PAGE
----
Rural DMSs providing detour information for a full, 3 day bridge closure provided over $21,000 in benefits to motorists in Missouri.
Results of motorist survey and traffic flow simulation in southeast Missouri.
Made Public Date


Southeastern Missouri
United States

Evaluating the Benefits of Dynamic Message Signs on Missouri's Rural Corridors

Summary Information

The rural deployment of dynamic message signs (DMSs) has been more limited than its deployment in urban areas because of the more dynamic nature of traffic conditions and heavier traffic volumes. However, Missouri Department of Transportation (MoDOT) was awarded a rural safety improvement program (RSIP) grant in 2008 to deploy DMSs and closed-circuit television (CCTV) cameras on some rural segments of highway in the southeast region of Missouri. The University of Missouri performed an evaluation of the deployments with a focus on obtaining the perception of motorists toward DMSs in rural areas, evaluating the impact of DMSs in alerting drivers of an upcoming work zone, and evaluating the impact of DMSs in diverting traffic to a detour route during full freeway closure.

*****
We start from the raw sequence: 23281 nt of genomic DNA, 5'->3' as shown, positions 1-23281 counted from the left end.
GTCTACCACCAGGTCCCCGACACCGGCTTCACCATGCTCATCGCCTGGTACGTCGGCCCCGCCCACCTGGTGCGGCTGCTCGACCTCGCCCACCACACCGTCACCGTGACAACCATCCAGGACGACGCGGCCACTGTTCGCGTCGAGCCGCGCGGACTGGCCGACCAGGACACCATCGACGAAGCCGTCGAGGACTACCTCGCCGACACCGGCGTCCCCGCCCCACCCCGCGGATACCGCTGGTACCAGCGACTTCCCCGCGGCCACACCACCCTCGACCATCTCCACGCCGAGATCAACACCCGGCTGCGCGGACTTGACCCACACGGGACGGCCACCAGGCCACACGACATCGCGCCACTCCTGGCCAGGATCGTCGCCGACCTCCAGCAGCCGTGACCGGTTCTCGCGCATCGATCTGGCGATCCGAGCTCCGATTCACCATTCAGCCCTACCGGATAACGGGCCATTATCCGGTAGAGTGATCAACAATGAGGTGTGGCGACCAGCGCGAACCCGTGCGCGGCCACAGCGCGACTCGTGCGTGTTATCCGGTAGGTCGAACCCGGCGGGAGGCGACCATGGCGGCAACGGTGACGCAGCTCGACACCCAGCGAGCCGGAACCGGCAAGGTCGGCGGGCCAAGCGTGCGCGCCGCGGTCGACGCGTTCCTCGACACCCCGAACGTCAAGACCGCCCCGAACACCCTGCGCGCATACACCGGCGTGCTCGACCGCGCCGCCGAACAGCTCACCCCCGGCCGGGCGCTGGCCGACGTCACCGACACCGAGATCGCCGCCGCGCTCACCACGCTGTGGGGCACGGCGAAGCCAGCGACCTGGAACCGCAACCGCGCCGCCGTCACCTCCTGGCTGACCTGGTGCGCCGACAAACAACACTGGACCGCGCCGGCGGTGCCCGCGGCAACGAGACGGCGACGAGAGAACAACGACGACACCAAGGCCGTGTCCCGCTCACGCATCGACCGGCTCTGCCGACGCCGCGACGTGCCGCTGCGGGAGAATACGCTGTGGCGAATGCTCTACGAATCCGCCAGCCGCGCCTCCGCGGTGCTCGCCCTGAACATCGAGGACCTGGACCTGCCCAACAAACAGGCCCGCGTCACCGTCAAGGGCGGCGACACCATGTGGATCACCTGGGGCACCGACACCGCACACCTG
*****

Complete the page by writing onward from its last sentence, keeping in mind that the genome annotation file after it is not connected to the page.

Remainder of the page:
On August 16-18, 2011, the Illinois DOT closed the I-57 bridge over the Mississippi River, between Missouri and Illinois for three full days to enable the contractor to efficiently make repairs. MoDOT made motorists aware of the upcoming closure through press releases over local TV, radio and newspaper outlets, as well as through the use of both static and dynamic signs beginning two weeks before the closure occurred. During the closure, detour route information was provided to motorists through the DMSs. The recommended detour required an additional 38 miles of travel beyond the normal travel distance across the I-57 bridge.

A survey was deployed during the bridge closure in order to get a better understanding of motorists' perceptions and responses to the information provided by the DMSs, as well as basic demographic questions. Traffic data was collected during and after the bridge closure. Based on traffic flow data and survey results, a simulation model was built to evaluate the DMS benefits achieved for various percentages of drivers receiving their detour information solely from DMS.

Because it cannot be known exactly how many drivers took the detour route solely based on the information provided by DMS, multiple percentages were used to calculate a plausible range of benefits acquired through the use of DMS to provide detour information.
  • Survey results indicated that 41 percent of drivers surveyed learned about the detour route solely from DMS, providing approximately $21,365 in potential benefits over the closure.
  • Total travel time savings ranged between 35.4 and 394.4 hours, which translates to between $5,163 and $55,929 over the three day bridge closure project.
Goal Areas
Deployment Locations